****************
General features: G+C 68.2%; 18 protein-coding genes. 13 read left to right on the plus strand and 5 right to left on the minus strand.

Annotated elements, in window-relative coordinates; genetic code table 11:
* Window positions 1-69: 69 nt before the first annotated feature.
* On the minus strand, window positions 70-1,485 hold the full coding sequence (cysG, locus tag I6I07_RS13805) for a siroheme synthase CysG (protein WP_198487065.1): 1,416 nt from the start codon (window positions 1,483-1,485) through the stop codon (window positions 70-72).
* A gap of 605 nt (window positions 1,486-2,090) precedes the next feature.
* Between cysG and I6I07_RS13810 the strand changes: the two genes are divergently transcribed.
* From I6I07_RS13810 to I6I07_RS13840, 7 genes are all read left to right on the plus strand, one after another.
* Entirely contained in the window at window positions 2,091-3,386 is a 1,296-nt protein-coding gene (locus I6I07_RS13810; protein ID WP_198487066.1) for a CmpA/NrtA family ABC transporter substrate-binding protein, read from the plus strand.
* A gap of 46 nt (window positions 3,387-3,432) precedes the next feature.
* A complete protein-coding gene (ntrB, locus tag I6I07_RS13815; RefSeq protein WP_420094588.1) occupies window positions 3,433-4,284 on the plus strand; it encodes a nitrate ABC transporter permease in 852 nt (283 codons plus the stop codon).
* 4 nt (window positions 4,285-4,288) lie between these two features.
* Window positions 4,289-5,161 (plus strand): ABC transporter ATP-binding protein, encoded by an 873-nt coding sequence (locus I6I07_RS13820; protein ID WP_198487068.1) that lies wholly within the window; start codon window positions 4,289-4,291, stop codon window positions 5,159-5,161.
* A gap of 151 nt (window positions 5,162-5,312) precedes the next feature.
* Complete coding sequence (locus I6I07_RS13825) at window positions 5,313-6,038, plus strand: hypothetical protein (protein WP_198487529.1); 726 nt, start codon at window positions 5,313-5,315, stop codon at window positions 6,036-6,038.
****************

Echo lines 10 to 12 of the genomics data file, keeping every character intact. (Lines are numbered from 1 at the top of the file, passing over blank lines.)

* A complete protein-coding gene (ntrB, locus tag I6I07_RS13815; RefSeq protein WP_420094588.1) occupies window positions 3,433-4,284 on the plus strand; it encodes a nitrate ABC transporter permease in 852 nt (283 codons plus the stop codon).
* 4 nt (window positions 4,285-4,288) lie between these two features.
* Window positions 4,289-5,161 (plus strand): ABC transporter ATP-binding protein, encoded by an 873-nt coding sequence (locus I6I07_RS13820; protein ID WP_198487068.1) that lies wholly within the window; start codon window positions 4,289-4,291, stop codon window positions 5,159-5,161.